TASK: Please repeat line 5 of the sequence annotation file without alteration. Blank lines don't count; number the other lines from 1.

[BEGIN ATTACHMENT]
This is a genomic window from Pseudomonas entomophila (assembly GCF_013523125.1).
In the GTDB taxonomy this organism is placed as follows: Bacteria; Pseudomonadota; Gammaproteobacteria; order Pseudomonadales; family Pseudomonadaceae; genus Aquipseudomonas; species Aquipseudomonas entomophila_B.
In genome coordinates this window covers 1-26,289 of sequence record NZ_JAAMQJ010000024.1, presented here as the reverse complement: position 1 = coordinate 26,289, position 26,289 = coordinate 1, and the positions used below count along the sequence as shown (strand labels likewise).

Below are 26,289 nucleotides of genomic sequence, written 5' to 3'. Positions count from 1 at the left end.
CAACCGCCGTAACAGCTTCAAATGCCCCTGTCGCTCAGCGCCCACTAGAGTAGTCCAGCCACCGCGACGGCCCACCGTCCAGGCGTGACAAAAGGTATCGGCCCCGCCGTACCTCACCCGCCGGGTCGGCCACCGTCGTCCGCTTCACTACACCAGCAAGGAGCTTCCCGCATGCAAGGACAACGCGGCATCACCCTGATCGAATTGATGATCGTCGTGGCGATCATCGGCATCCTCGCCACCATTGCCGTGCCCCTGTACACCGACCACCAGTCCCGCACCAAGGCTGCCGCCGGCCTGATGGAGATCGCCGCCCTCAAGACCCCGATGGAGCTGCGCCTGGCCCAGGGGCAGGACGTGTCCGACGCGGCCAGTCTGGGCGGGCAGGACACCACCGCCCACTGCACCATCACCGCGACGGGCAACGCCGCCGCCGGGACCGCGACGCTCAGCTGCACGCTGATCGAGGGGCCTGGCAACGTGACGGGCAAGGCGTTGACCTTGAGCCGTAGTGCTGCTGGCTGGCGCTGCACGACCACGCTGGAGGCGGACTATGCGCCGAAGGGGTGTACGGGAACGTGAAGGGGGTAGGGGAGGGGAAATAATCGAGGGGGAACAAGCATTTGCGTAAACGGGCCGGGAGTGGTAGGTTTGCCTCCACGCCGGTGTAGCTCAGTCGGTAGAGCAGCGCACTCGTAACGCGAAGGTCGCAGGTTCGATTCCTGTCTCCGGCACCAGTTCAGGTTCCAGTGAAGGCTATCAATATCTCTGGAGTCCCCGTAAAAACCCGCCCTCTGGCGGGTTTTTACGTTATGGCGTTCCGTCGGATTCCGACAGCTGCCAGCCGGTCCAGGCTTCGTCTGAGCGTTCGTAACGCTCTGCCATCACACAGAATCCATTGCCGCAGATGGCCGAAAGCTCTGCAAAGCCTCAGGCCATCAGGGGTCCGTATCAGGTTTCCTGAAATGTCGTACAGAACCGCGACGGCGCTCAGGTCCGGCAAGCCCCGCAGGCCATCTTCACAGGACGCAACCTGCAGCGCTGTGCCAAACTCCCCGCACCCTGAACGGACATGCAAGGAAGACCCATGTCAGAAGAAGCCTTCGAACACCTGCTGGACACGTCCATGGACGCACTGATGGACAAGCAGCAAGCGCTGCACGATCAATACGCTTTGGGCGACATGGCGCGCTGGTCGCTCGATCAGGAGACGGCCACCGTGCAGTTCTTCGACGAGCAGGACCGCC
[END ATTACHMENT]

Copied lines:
CAACCGCCGTAACAGCTTCAAATGCCCCTGTCGCTCAGCGCCCACTAGAGTAGTCCAGCCACCGCGACGGCCCACCGTCCAGGCGTGACAAAAGGTATCGGCCCCGCCGTACCTCACCCGCCGGGTCGGCCACCGTCGTCCGCTTCACTACACCAGCAAGGAGCTTCCCGCATGCAAGGACAACGCGGCATCACCCTGATCGAATTGATGATCGTCGTGGCGATCATCGGCATCCTCGCCACCATTGCCGTGCCCCTGTACACCGACCACCAGTCCCGCACCAAGGCTGCCGCCGGCCTGATGGAGATCGCCGCCCTCAAGACCCCGATGGAGCTGCGCCTGGCCCAGGGGCAGGACGTGTCCGACGCGGCCAGTCTGGGCGGGCAGGACACCACCGCCCACTGCACCATCACCGCGACGGGCAACGCCGCCGCCGGGACCGCGACGCTCAGCTGCACGCTGATCGAGGGGCCTGGCAACGTGACGGGCAAGGCGTTGACCTTGAGCCGTAGTGCTGCTGGCTGGCGCTGCACGACCACGCTGGAGGCGGACTATGCGCCGAAGGGGTGTACGGGAACGTGAAGGGGGTAGGGGAGGGGAAATAATCGAGGGGGAACAAGCATTTGCGTAAACGGGCCGGGAGTGGTAGGTTTGCCTCCACGCCGGTGTAGCTCAGTCGGTAGAGCAGCGCACTCGTAACGCGAAGGTCGCAGGTTCGATTCCTGTCTCCGGCACCAGTTCAGGTTCCAGTGAAGGCTATCAATATCTCTGGAGTCCCCGTAAAAACCCGCCCTCTGGCGGGTTTTTACGTTATGGCGTTCCGTCGGATTCCGACAGCTGCCAGCCGGTCCAGGCTTCGTCTGAGCGTTCGTAACGCTCTGCCATCACACAGAATCCATTGCCGCAGATGGCCGAAAGCTCTGCAAAGCCTCAGGCCATCAGGGGTCCGTATCAGGTTTCCTGAAATGTCGTACAGAACCGCGACGGCGCTCAGGTCCGGCAAGCCCCGCAGGCCATCTTCACAGGACGCAACCTGCAGCGCTGTGCCAAACTCCCCGCACCCTGAACGGACATGCAAGGAAGACCCATGTCAGAAGAAGCCTTCGAACACCTGCTGGACACGTCCATGGACGCACTGATGGACAAGCAGCAAGCGCTGCACGATCAATACGCTTTGGGCGACATGGCGCGCTGGTCGCTCGATCAGGAGACGGCCACCGTGCAGTTCTTCGACGAGCAGGACCGCC